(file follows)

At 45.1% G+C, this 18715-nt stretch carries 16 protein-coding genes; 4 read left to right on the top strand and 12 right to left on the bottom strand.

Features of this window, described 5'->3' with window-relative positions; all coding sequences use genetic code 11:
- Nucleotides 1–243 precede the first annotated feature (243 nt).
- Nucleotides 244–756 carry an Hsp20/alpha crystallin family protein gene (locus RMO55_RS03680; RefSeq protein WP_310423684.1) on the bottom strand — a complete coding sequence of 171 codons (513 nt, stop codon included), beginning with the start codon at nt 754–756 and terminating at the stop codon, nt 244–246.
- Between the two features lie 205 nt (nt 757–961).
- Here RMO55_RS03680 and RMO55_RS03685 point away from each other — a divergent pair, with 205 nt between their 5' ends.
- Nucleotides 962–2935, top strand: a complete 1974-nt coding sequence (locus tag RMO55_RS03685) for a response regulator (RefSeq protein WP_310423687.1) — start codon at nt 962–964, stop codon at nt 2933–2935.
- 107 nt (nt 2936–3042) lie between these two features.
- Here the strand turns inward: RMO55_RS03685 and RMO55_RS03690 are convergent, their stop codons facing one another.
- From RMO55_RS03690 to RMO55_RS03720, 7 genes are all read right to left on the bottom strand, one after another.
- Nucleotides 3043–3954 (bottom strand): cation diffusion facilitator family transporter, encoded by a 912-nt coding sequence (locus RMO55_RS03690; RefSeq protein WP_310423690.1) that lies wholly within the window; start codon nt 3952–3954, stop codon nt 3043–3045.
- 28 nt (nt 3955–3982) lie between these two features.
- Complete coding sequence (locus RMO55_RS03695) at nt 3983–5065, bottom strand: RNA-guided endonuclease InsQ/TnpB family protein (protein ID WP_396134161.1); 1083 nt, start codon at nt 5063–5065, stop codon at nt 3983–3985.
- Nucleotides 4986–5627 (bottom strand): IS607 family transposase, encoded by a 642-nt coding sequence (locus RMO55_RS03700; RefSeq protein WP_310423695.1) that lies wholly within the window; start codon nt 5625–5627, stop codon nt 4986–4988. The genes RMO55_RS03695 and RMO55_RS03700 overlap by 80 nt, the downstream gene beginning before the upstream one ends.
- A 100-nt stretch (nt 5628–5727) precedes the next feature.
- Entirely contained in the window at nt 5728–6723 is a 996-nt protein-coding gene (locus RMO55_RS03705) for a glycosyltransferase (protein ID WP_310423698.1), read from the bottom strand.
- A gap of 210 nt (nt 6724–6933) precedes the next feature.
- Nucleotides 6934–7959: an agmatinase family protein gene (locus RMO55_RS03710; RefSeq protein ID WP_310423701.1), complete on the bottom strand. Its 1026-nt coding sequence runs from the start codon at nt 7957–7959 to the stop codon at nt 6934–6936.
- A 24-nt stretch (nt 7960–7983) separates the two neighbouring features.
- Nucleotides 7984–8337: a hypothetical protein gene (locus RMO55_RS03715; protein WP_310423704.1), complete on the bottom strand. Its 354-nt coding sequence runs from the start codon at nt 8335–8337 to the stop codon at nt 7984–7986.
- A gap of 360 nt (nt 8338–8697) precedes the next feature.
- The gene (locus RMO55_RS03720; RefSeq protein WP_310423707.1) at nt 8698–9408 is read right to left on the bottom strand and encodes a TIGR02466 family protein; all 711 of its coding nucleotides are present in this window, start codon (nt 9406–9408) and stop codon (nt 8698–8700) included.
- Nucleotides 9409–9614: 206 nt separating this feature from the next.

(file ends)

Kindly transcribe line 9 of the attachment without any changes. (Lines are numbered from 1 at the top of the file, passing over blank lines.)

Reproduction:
- Here the strand turns inward: RMO55_RS03685 and RMO55_RS03690 are convergent, their stop codons facing one another.